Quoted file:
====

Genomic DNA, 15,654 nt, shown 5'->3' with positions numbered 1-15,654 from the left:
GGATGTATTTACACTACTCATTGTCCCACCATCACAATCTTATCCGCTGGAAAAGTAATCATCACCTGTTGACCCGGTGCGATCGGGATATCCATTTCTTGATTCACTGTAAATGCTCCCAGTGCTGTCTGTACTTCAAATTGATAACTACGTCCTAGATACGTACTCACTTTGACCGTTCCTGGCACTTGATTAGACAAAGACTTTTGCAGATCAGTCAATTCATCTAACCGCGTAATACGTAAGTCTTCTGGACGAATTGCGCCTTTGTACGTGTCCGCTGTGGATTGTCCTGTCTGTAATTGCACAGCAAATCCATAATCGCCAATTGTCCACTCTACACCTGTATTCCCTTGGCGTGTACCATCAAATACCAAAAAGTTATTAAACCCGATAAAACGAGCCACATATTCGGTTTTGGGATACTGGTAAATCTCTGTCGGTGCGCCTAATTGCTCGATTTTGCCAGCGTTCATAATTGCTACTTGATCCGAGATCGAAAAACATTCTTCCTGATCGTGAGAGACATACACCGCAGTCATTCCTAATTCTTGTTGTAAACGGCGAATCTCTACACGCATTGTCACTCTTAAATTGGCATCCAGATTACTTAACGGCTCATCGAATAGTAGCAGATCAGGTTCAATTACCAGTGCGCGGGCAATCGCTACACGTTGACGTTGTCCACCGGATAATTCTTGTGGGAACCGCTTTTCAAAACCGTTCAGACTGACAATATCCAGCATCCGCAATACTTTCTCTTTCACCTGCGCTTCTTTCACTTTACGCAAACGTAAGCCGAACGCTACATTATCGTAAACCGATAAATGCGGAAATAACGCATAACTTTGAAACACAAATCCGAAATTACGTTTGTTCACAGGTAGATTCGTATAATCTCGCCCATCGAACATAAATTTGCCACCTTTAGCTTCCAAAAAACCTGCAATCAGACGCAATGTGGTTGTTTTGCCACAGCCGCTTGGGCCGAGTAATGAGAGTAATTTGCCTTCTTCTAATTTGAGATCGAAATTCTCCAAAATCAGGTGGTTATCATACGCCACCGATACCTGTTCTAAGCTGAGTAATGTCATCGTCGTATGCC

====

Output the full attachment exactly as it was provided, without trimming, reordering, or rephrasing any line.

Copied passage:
Genomic DNA, 15,654 nt, shown 5'->3' with positions numbered 1-15,654 from the left:
GGATGTATTTACACTACTCATTGTCCCACCATCACAATCTTATCCGCTGGAAAAGTAATCATCACCTGTTGACCCGGTGCGATCGGGATATCCATTTCTTGATTCACTGTAAATGCTCCCAGTGCTGTCTGTACTTCAAATTGATAACTACGTCCTAGATACGTACTCACTTTGACCGTTCCTGGCACTTGATTAGACAAAGACTTTTGCAGATCAGTCAATTCATCTAACCGCGTAATACGTAAGTCTTCTGGACGAATTGCGCCTTTGTACGTGTCCGCTGTGGATTGTCCTGTCTGTAATTGCACAGCAAATCCATAATCGCCAATTGTCCACTCTACACCTGTATTCCCTTGGCGTGTACCATCAAATACCAAAAAGTTATTAAACCCGATAAAACGAGCCACATATTCGGTTTTGGGATACTGGTAAATCTCTGTCGGTGCGCCTAATTGCTCGATTTTGCCAGCGTTCATAATTGCTACTTGATCCGAGATCGAAAAACATTCTTCCTGATCGTGAGAGACATACACCGCAGTCATTCCTAATTCTTGTTGTAAACGGCGAATCTCTACACGCATTGTCACTCTTAAATTGGCATCCAGATTACTTAACGGCTCATCGAATAGTAGCAGATCAGGTTCAATTACCAGTGCGCGGGCAATCGCTACACGTTGACGTTGTCCACCGGATAATTCTTGTGGGAACCGCTTTTCAAAACCGTTCAGACTGACAATATCCAGCATCCGCAATACTTTCTCTTTCACCTGCGCTTCTTTCACTTTACGCAAACGTAAGCCGAACGCTACATTATCGTAAACCGATAAATGCGGAAATAACGCATAACTTTGAAACACAAATCCGAAATTACGTTTGTTCACAGGTAGATTCGTATAATCTCGCCCATCGAACATAAATTTGCCACCTTTAGCTTCCAAAAAACCTGCAATCAGACGCAATGTGGTTGTTTTGCCACAGCCGCTTGGGCCGAGTAATGAGAGTAATTTGCCTTCTTCTAATTTGAGATCGAAATTCTCCAAAATCAGGTGGTTATCATACGCCACCGATACCTGTTCTAAGCTGAGTAATGTCATCGTCGTATGCC